Archive for the ‘server’ Category

Windows Server 2008 FTP setup issue

March 26, 2019

I won’t go into WHY I was setting up a WINDOWS server with FTP but I wanted to share a little troubleshooting tip.

The standard setup is super simple – just install IIS (6 or 7 for server 2008) and then add FTP as an option.

You can mess around with the permissions, ports numbers, users, etc.

What tripped me up, and it’s obvious in hindsight, is the port numbers. I had wrongly assumed that if I change the port number for the FTP server (which is recommended anyway) from the default, Windows would update the firewall. It does NOT update the firewall… Doh.

A quick disable of the standard FTP firewall rule and creation of a new one with the new port number fixed the issue.

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New server and already failing Services?!?

April 27, 2018

So if you’re anything like me, you’ll see these two after you have built the server (which is rather disappointing because it’s a shiny new server!);

  • Downloaded Map Manager
  • Google Update Service

Now I know you shouldn’t install Chrome but it’s one of those things that makes life a little easier so sue me.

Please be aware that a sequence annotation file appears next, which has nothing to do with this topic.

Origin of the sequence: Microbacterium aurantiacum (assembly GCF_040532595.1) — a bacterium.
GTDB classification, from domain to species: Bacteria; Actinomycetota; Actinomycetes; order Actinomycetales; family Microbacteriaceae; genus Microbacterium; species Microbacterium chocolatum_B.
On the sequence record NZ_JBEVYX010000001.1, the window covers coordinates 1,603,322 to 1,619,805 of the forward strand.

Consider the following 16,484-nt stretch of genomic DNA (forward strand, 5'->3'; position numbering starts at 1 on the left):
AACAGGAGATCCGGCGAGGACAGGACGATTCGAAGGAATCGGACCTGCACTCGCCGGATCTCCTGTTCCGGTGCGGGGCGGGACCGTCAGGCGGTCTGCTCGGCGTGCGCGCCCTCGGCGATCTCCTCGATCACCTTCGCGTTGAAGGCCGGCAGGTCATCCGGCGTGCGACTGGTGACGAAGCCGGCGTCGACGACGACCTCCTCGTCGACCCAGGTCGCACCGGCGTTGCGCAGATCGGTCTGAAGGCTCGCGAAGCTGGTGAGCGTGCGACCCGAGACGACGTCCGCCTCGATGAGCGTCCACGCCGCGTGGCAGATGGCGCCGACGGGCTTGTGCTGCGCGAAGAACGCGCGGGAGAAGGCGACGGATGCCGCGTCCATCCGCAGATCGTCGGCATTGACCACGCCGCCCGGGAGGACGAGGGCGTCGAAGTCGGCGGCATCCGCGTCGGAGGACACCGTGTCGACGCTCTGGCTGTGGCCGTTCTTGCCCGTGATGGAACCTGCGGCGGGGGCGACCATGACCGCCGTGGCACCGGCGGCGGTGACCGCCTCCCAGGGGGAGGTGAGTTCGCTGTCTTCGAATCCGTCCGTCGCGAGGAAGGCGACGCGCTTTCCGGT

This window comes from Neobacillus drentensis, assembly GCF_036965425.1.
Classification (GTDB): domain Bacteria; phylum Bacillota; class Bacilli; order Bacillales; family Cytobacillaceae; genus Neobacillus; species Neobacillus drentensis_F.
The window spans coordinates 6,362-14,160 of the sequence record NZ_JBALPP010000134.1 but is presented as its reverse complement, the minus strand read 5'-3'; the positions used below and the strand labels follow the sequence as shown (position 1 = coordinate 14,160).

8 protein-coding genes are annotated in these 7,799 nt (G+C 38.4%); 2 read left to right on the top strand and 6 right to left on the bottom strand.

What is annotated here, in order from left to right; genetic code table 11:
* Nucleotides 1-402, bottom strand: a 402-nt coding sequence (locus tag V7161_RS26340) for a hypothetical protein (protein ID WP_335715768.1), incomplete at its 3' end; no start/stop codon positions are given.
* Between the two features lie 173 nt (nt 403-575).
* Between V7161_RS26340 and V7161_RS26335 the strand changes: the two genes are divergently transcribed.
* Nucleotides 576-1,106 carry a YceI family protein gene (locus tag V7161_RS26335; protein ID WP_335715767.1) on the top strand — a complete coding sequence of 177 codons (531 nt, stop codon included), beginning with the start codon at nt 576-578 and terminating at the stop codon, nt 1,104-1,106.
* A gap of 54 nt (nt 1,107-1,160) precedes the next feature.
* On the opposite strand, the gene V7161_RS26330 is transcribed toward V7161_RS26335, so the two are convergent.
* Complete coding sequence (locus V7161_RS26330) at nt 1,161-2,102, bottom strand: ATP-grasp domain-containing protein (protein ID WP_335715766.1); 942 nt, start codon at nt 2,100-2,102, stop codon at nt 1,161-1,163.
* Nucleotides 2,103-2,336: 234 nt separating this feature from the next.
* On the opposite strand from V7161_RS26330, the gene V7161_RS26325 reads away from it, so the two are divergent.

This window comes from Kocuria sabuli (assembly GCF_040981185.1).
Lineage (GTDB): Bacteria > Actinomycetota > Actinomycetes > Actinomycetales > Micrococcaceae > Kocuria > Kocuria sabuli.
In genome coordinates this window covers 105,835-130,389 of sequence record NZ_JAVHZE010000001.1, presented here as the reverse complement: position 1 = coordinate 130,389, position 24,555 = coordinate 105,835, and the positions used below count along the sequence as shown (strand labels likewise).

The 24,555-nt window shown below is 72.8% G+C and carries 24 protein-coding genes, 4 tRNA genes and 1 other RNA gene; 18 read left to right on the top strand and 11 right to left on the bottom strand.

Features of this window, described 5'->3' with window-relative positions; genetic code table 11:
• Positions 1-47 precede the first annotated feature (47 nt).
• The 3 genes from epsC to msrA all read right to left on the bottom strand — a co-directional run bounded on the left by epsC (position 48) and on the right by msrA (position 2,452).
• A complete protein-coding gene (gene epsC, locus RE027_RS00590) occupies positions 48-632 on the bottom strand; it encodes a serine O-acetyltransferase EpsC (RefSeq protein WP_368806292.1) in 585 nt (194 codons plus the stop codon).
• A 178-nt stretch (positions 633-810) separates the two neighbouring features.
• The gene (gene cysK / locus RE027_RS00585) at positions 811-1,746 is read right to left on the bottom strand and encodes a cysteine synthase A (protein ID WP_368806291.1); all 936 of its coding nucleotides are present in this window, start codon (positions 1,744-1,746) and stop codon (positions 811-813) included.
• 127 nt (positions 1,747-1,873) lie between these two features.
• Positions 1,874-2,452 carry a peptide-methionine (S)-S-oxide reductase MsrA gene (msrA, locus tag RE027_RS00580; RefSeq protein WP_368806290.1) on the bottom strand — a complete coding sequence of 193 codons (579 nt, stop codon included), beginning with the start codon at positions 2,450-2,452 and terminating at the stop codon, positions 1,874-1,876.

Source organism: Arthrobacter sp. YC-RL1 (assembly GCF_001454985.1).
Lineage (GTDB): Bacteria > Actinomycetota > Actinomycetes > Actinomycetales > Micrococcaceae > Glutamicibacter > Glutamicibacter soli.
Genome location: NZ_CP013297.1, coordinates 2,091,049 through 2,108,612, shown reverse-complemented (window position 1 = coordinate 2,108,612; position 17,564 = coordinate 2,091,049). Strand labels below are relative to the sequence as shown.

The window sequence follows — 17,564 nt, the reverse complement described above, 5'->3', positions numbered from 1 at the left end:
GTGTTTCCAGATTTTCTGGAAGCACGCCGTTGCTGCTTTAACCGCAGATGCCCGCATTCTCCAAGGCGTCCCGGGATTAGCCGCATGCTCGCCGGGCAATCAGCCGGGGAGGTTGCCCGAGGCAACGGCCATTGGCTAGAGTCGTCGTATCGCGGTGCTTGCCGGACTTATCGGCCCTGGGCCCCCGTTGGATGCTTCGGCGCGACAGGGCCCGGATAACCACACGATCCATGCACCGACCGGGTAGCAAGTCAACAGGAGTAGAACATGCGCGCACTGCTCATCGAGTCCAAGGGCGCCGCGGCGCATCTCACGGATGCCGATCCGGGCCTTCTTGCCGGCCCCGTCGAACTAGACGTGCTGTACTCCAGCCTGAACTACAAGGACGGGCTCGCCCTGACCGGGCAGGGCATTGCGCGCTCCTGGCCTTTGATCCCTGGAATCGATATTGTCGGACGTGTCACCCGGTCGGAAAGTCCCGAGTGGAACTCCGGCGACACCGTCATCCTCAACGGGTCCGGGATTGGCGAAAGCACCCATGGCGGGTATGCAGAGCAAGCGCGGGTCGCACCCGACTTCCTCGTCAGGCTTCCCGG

Anyway its normal to get these alerts cos they start and stop quickly but Windows thinks that means they failed.

Normally we don’t care too much about monitoring these services so just remove them from the manager;

  • Go to Server Manager
  • Find Local Server / All Servers
  • Click Services
  • Top left click Services where it probably has “All”
  • Uncheck the offending Service you don’t want to monitor anymore.
  • Hey Presto… you will now never know if it’s failing 🙂

 

Sharing email folders in 365

March 23, 2018

I’ve had a few issues with this over the years but here’s a few tips to help troubleshoot if you get problems sharing out email folders to other people in the organization.

  • “Permissions can’t be saved for folder X”
    • A quick solution to this is to head over to Outlook! Yes, apparently Outlook is better equipped to add or change permissions than the web portal on Microsoft’s servers.
    • This solution worked for me and weirdly having to use Outlook as my main conduit for permissions changes might seem a little odd but Microsoft are still working on the web portal interface and all the junk that goes along with that.